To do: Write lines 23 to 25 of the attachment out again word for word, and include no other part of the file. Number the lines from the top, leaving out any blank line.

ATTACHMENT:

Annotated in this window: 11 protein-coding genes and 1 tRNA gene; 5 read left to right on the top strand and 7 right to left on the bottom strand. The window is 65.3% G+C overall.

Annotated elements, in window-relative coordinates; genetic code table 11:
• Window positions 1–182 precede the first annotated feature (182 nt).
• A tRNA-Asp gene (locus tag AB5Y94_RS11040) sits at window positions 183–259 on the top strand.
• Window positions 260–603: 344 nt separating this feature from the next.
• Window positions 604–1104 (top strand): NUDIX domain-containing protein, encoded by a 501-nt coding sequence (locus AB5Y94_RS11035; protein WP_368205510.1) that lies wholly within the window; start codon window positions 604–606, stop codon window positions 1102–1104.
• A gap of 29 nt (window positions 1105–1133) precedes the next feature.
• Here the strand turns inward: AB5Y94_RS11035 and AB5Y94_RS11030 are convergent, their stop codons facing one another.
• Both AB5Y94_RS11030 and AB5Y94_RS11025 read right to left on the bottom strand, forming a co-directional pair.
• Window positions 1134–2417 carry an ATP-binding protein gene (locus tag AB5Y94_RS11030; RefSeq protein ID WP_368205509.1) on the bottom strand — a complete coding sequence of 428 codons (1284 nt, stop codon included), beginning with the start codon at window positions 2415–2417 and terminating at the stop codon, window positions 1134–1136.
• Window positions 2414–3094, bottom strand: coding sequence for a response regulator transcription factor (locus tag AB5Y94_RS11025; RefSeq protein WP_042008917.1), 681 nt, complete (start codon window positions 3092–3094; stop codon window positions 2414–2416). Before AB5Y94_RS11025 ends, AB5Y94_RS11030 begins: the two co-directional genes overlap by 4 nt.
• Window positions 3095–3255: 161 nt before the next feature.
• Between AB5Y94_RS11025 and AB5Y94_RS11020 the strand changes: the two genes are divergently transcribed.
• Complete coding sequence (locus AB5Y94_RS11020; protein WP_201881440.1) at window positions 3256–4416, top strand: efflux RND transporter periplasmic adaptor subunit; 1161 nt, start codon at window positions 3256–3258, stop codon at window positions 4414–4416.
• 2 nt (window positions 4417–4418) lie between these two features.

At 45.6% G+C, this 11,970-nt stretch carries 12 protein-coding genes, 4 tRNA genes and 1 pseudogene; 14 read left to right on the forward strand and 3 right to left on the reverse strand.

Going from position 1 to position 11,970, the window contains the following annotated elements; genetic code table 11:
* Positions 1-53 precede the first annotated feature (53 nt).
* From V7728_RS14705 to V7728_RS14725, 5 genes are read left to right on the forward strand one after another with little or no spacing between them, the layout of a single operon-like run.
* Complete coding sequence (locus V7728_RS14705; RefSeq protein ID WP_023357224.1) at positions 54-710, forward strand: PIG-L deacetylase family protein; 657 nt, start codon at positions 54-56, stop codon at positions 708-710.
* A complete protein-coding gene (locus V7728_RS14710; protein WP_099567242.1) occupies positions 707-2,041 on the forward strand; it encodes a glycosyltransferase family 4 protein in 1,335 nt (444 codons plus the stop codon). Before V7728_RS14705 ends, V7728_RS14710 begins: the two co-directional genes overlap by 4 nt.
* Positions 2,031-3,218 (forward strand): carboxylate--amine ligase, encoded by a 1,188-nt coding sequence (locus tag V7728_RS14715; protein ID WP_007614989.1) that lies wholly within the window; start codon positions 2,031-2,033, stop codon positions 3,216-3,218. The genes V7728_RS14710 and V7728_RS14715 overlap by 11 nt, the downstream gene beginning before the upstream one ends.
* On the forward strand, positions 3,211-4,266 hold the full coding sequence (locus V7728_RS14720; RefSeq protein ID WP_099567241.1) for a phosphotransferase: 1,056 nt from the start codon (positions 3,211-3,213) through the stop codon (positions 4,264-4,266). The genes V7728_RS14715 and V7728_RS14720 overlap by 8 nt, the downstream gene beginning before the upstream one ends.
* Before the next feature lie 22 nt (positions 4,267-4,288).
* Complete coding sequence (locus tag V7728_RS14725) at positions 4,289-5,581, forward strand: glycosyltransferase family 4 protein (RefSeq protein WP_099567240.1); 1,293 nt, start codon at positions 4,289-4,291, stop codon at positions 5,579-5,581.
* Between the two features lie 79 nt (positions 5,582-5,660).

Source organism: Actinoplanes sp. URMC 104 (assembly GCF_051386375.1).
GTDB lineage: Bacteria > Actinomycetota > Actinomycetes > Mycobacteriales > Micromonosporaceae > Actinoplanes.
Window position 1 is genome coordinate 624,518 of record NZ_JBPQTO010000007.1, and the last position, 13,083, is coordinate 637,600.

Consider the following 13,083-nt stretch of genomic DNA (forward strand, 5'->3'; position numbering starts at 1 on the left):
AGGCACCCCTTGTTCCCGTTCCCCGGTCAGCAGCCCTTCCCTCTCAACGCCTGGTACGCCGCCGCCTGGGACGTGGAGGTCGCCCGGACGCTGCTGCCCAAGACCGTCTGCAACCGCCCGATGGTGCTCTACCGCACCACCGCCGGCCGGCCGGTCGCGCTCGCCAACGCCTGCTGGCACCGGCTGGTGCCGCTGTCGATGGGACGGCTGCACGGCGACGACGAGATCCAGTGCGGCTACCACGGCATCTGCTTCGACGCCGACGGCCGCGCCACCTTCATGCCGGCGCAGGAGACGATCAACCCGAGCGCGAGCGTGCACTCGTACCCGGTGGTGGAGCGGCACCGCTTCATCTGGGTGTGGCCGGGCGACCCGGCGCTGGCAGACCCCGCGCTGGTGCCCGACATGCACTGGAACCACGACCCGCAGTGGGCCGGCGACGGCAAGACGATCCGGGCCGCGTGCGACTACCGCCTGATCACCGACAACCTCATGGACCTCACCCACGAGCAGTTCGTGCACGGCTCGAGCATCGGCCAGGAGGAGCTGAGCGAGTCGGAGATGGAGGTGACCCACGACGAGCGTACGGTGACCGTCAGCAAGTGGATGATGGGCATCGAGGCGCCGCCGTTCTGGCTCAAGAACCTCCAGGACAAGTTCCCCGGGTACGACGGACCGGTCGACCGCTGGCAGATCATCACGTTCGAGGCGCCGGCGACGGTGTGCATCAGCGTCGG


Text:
* On the forward strand, positions 3,211-4,266 hold the full coding sequence (locus V7728_RS14720; RefSeq protein ID WP_099567241.1) for a phosphotransferase: 1,056 nt from the start codon (positions 3,211-3,213) through the stop codon (positions 4,264-4,266). The genes V7728_RS14715 and V7728_RS14720 overlap by 8 nt, the downstream gene beginning before the upstream one ends.
* Before the next feature lie 22 nt (positions 4,267-4,288).
* Complete coding sequence (locus tag V7728_RS14725) at positions 4,289-5,581, forward strand: glycosyltransferase family 4 protein (RefSeq protein WP_099567240.1); 1,293 nt, start codon at positions 4,289-4,291, stop codon at positions 5,579-5,581.